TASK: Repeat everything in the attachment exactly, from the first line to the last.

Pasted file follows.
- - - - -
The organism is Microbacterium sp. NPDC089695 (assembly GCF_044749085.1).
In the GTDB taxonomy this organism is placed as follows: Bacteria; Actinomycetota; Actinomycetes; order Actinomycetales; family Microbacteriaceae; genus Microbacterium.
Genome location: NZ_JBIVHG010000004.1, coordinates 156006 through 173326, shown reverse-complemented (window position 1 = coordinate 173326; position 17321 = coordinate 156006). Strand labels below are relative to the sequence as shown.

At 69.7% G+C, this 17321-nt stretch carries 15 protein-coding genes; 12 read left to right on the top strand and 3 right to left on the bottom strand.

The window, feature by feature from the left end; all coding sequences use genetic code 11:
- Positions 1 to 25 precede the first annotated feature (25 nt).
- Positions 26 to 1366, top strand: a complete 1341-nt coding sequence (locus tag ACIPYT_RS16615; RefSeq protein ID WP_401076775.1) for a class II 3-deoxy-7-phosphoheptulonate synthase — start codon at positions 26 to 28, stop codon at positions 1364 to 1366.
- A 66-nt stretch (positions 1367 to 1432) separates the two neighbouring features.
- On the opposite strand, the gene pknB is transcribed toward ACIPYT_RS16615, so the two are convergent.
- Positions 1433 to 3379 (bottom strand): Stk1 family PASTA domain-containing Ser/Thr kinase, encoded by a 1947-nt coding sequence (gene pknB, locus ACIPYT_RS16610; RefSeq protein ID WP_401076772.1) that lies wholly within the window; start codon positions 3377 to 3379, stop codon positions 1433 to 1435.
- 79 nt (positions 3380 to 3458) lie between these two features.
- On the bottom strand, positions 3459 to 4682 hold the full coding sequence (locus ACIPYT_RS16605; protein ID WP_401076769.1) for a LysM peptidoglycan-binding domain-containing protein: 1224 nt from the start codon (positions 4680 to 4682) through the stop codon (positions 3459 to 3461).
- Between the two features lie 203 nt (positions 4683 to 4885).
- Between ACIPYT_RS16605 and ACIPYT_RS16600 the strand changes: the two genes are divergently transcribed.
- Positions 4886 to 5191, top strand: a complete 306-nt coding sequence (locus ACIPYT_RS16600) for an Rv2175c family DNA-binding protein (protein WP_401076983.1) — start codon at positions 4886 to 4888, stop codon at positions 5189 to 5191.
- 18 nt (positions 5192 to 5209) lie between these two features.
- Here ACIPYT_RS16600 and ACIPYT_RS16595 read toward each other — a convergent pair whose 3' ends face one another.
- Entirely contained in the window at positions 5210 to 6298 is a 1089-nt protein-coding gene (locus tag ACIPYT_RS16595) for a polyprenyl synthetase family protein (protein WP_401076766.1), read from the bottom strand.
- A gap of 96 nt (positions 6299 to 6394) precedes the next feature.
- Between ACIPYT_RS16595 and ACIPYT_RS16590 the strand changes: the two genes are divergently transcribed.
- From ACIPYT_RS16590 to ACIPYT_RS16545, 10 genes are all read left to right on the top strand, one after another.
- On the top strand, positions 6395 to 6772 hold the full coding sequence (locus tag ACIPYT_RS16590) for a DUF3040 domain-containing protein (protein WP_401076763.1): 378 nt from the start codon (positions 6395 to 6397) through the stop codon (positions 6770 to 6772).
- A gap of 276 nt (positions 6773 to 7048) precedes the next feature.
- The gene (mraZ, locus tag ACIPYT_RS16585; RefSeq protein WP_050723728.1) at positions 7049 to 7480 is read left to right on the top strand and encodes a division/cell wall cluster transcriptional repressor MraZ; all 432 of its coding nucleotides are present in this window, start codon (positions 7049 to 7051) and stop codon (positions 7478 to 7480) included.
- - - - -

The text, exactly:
The organism is Microbacterium sp. NPDC089695 (assembly GCF_044749085.1).
In the GTDB taxonomy this organism is placed as follows: Bacteria; Actinomycetota; Actinomycetes; order Actinomycetales; family Microbacteriaceae; genus Microbacterium.
Genome location: NZ_JBIVHG010000004.1, coordinates 156006 through 173326, shown reverse-complemented (window position 1 = coordinate 173326; position 17321 = coordinate 156006). Strand labels below are relative to the sequence as shown.

At 69.7% G+C, this 17321-nt stretch carries 15 protein-coding genes; 12 read left to right on the top strand and 3 right to left on the bottom strand.

The window, feature by feature from the left end; all coding sequences use genetic code 11:
- Positions 1 to 25 precede the first annotated feature (25 nt).
- Positions 26 to 1366, top strand: a complete 1341-nt coding sequence (locus tag ACIPYT_RS16615; RefSeq protein ID WP_401076775.1) for a class II 3-deoxy-7-phosphoheptulonate synthase — start codon at positions 26 to 28, stop codon at positions 1364 to 1366.
- A 66-nt stretch (positions 1367 to 1432) separates the two neighbouring features.
- On the opposite strand, the gene pknB is transcribed toward ACIPYT_RS16615, so the two are convergent.
- Positions 1433 to 3379 (bottom strand): Stk1 family PASTA domain-containing Ser/Thr kinase, encoded by a 1947-nt coding sequence (gene pknB, locus ACIPYT_RS16610; RefSeq protein ID WP_401076772.1) that lies wholly within the window; start codon positions 3377 to 3379, stop codon positions 1433 to 1435.
- 79 nt (positions 3380 to 3458) lie between these two features.
- On the bottom strand, positions 3459 to 4682 hold the full coding sequence (locus ACIPYT_RS16605; protein ID WP_401076769.1) for a LysM peptidoglycan-binding domain-containing protein: 1224 nt from the start codon (positions 4680 to 4682) through the stop codon (positions 3459 to 3461).
- Between the two features lie 203 nt (positions 4683 to 4885).
- Between ACIPYT_RS16605 and ACIPYT_RS16600 the strand changes: the two genes are divergently transcribed.
- Positions 4886 to 5191, top strand: a complete 306-nt coding sequence (locus ACIPYT_RS16600) for an Rv2175c family DNA-binding protein (protein WP_401076983.1) — start codon at positions 4886 to 4888, stop codon at positions 5189 to 5191.
- 18 nt (positions 5192 to 5209) lie between these two features.
- Here ACIPYT_RS16600 and ACIPYT_RS16595 read toward each other — a convergent pair whose 3' ends face one another.
- Entirely contained in the window at positions 5210 to 6298 is a 1089-nt protein-coding gene (locus tag ACIPYT_RS16595) for a polyprenyl synthetase family protein (protein WP_401076766.1), read from the bottom strand.
- A gap of 96 nt (positions 6299 to 6394) precedes the next feature.
- Between ACIPYT_RS16595 and ACIPYT_RS16590 the strand changes: the two genes are divergently transcribed.
- From ACIPYT_RS16590 to ACIPYT_RS16545, 10 genes are all read left to right on the top strand, one after another.
- On the top strand, positions 6395 to 6772 hold the full coding sequence (locus tag ACIPYT_RS16590) for a DUF3040 domain-containing protein (protein WP_401076763.1): 378 nt from the start codon (positions 6395 to 6397) through the stop codon (positions 6770 to 6772).
- A gap of 276 nt (positions 6773 to 7048) precedes the next feature.
- The gene (mraZ, locus tag ACIPYT_RS16585; RefSeq protein WP_050723728.1) at positions 7049 to 7480 is read left to right on the top strand and encodes a division/cell wall cluster transcriptional repressor MraZ; all 432 of its coding nucleotides are present in this window, start codon (positions 7049 to 7051) and stop codon (positions 7478 to 7480) included.